A Muslim teenager has been killed during a protest in India. His family wants answers | CNN


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CNN

“They shoot bullets, they shoot bullets!” a voice shouts on video above the sound of gunfire during clashes between police and Muslim protesters in the eastern Indian town of Ranchi.

Footage posted to social media from the June 10 protest shows Mudassir Alam, 15, raising his fist in the air as the crowd chants “Long live Islam”.

More shots ring out and Mudassir falls to the ground.

“He is dead!” a bystander shouts, as people try to stop blood from flowing from a wound in the teenager’s head.

Mudassir later died in hospital, one of two young men killed in the Ranchi clash – the latest victims of a deepening religious divide between India’s majority Hindu population and the community minority Muslim.

The June 10 protest was one of many that erupted across the country after two former spokespersons for India’s ruling Bharatiya Janata Party (BJP) made derogatory comments about Islam’s prophet Muhammad .

Mudassir’s grieving father, Parvez Alam, does not know who killed his teenage son, but in a police complaint he accused officers of “indiscriminately firing AK-47s and pistols aimed at the Muslim crowd”.

He claimed that at least three other men were firing bullets at protesters from the roof of the Shree Sankat Mochan Hanuman Hindu temple near where Mudassir was standing in the street.

“Due to the shooting from the roof of the temple and the police, the situation was chaotic and a bullet hit my son in the head,” Alam said in his complaint.

Ranchi Deputy Commissioner Chhavi Ranjan confirmed that Mudassir and another man, Sahil Ansari, were later pronounced dead at the Rajendra Institute of Medical Sciences from ‘gunshot wounds’ sustained during the protest .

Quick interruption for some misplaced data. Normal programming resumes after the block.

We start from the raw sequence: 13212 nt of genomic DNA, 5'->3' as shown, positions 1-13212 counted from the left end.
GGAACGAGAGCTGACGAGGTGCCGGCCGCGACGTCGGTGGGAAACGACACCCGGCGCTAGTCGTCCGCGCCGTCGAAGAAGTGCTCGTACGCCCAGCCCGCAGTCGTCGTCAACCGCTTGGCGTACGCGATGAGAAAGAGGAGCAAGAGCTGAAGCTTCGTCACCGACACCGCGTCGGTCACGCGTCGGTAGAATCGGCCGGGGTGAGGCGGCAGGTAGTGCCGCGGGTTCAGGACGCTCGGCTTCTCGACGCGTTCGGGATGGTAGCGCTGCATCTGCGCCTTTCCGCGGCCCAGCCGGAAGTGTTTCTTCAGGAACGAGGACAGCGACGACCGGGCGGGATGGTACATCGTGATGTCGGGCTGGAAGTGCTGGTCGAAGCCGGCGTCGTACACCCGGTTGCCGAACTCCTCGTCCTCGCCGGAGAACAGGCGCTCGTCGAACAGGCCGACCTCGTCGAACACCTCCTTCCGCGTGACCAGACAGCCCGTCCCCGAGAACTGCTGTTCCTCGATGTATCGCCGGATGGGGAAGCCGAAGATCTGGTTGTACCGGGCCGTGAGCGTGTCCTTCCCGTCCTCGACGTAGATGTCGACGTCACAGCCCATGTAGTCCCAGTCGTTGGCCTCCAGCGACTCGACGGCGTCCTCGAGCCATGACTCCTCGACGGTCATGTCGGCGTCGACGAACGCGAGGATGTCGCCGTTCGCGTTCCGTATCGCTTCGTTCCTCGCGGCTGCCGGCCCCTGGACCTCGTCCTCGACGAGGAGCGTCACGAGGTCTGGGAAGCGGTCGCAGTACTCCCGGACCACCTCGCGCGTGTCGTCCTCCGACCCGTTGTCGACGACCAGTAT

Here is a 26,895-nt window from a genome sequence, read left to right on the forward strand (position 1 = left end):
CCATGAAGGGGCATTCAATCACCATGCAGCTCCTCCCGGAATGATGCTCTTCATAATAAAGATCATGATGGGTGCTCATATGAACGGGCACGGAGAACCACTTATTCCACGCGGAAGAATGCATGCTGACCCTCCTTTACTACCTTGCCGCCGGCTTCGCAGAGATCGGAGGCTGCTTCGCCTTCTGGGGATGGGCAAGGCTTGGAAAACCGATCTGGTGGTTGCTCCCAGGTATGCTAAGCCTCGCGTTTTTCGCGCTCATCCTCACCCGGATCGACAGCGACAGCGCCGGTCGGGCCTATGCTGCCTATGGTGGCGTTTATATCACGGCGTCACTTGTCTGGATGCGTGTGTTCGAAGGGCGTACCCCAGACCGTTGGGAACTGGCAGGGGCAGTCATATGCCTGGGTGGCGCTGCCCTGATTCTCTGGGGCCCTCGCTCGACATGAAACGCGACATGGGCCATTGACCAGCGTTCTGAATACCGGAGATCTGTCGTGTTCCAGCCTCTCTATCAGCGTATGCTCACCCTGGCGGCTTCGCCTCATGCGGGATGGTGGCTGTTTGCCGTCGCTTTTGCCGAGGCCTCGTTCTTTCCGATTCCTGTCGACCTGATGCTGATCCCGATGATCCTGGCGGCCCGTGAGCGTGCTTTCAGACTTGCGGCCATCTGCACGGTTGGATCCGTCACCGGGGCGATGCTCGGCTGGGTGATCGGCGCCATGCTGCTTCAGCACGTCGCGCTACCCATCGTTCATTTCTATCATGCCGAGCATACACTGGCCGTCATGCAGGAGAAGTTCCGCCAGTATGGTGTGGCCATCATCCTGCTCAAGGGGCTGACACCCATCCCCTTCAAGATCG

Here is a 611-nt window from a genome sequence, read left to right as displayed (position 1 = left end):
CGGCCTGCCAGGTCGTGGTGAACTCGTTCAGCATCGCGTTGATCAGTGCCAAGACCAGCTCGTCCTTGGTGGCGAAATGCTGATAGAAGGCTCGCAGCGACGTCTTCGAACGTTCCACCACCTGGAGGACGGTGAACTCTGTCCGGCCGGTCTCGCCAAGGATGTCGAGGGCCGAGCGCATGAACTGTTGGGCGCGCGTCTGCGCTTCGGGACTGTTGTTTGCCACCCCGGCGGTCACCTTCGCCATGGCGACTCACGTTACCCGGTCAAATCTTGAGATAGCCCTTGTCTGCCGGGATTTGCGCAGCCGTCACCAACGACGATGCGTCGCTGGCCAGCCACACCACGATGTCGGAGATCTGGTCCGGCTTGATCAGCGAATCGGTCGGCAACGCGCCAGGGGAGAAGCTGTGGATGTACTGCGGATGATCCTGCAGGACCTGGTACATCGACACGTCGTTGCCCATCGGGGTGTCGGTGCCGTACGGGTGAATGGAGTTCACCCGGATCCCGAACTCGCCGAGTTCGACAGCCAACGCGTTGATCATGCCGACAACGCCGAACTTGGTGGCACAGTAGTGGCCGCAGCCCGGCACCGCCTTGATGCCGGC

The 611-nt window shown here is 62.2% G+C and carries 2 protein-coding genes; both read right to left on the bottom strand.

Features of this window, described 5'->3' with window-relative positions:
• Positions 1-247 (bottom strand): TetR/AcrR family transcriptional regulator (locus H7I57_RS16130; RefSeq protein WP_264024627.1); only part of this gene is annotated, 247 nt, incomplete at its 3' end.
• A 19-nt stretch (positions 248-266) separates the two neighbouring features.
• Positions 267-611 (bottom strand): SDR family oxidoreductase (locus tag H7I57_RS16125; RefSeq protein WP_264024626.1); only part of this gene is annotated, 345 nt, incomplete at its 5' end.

Ansari’s father, Mohammad Afzal, told CNN his 20-year-old son was returning home from selling cellphones at the market when “police opened fire.”

Ranjan said “the police opened fire because the crowd was violent and the crowd fired for the first time”, but he would not say which crowd he was referring to, saying the matter was the subject of an investigation.

Jharkhand Police Inspector General Amol Homkar said a two-member committee had been formed to investigate the incident, and a special investigation team from Ranchi Police is also carrying out investigations. Homkar said 12 people were injured during the protest and 30 were arrested in the days that followed, although he did not specify any charges.

CNN has reviewed footage of the protest, which at times shows police officers firing indiscriminately at protesters, none of whom — including Mudassir — appear to be carrying firearms.

The boy’s father says he wants answers.

“I lost my only child to this violence,” Alam said. “He was only 15, not even an adult.”

The father and son were working at the family’s fruit stall on Mahatma Gandhi Main Road, a major thoroughfare through Ranchi, when protesters gathered after Friday prayers, Alam told CNN.

“I was removing my fruit stand to avoid damage from the protests,” he said. “Mudassir was helping me.”

Alam described his son as a “very polite boy” who, like many teenagers his age, loved making TikTok videos and taking photos on his cellphone.

In a report to Ranchi police, filed two days after his son’s death, Alam said he saw a “crowd” of the “Muslim community” moving north along the main road, and when they reached the Shree Sankat Mochan Hanuman temple, Mudassir joined them.

Alam claimed that the men standing on the roof of the temple began throwing stones at the protesters and fired shots into the crowd.

Video from inside the Shree Sankat Mochan Hanuman temple, verified by CNN, shows several people sheltering on the ground floor, including police officers.

Above the sound of projectiles hitting the building, the panicked voice of a woman said: “Everyone is throwing stones at the temple. The administration tries to stop him…but they can’t. Through the temple’s security screens, protesters can be seen throwing rocks.

Another video shows crowds outside, throwing rocks towards the temple before gunshots rang out. It is unclear who fired the shots, but the crowd is seen carrying away an unidentified man whose white clothes appear to be stained with blood.

Towards the end of the video, armed police march towards the Muslim protesters, who have retreated from their position outside the temple.

Under India’s Code of Criminal Procedure, police can use “force” to disperse what they consider an unlawful assembly.

Irfan Ansari, a Muslim lawmaker from the Indian Congress party, which is part of the ruling coalition in the state, questioned why the police fired bullets into the crowd and said he would ask the chief minister to order a judicial inquiry.